Startups can sound like great ideas on paper, but the minute they start coming together, they might end up looking at a lot worse than you initially thought. Review 42 states that an estimated 34% of all startups fail operations within the first year of opening, and 90% of them close totally without achieving their goals. One of the ways to avoid falling into this trap is to validate your startup idea. Even professional businesses like Pharr Road Animal Hospital used similar principles in determining their profitability during their initial startup phase. Here, we look at the steps a business can take to validate that their startup has a good idea going for it.
Use Small Scale Testing
Startups have a benefit in that they don’t need to “go big or go home.” Instead, they can focus on a sub-segment of the market and target them specifically to see if it might make sense reaching out to the rest of the market. Small-scale testing usually helps businesses refine their minimum viable product into something that consumers want.
Sort Pricing Out Later
Many businesses swear that pricing has a crucial role in the success of a business. This understanding is valid for a complete business model, but for a startup’s minimum viable product (MVP), it’s not necessarily what you want to spend all your time on. If you get favorable pricing and no one’s buying your product, you essentially waste your own time.
Prioritize Action Over Research
The Lean Startup Methodology notes that many businesses stop being actionable once their MVP makes it out the door. Unfortunately, without proper action to back up research, a company is likely to collapse. Validating your startup idea needs to have action to back up its research.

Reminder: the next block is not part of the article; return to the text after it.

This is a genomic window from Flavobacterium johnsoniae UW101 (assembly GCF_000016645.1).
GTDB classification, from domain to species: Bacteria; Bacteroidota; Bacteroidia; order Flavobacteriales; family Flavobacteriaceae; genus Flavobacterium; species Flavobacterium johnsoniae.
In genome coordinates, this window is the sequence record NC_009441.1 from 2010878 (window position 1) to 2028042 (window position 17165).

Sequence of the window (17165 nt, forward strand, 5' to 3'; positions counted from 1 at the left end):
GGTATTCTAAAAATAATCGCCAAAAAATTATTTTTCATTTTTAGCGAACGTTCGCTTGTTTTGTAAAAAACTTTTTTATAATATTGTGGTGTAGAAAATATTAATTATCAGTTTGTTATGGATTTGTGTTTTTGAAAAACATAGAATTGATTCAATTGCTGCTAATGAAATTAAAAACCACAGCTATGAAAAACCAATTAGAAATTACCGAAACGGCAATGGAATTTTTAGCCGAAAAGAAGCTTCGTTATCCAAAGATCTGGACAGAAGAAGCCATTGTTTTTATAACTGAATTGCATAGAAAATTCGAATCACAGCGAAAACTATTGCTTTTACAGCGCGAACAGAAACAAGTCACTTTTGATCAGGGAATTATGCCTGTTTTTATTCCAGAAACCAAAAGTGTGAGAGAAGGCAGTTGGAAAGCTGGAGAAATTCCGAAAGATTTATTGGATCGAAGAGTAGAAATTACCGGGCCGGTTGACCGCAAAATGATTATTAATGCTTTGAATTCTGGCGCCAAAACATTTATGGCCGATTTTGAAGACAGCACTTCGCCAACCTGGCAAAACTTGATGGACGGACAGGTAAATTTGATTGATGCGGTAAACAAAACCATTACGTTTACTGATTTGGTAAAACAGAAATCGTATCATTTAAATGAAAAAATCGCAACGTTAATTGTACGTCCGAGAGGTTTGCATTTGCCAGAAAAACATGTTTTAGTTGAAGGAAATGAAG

Expect Product Evolution
An MVP is the first iteration of your product. Don’t hold onto it as the be-all and end-all of your product development. Instead, see it as what it is – a stepping stone to build on. Don’t be too surprised when your MVP starts evolving into something customers want. The result is offering a product that customers want, and the MVP might look nothing like it initially did when it starts gaining traction.
Build Repeatability Into your Process
Repeatable processes are an easy way for businesses to make money. Repeatable processes that can be scaled are the ideal type of development a startup needs to be looking at. Make a note of how you found your first few successful clients and learn how to recreate that success. The bottom line of many giant companies today came from a similar practice when they were just conceived.
Validation Of an Idea Sets you On the Right Path
Validating a startup’s idea is just starting a long process of making it a dominant market force. It may seem like a challenging prospect at the start, especially in competitive industries. However, businesses with validated techniques just have to learn how to repeat those simple techniques repeatedly. Eventually, the business’s growth starts snowballing as the company’s reputation grows.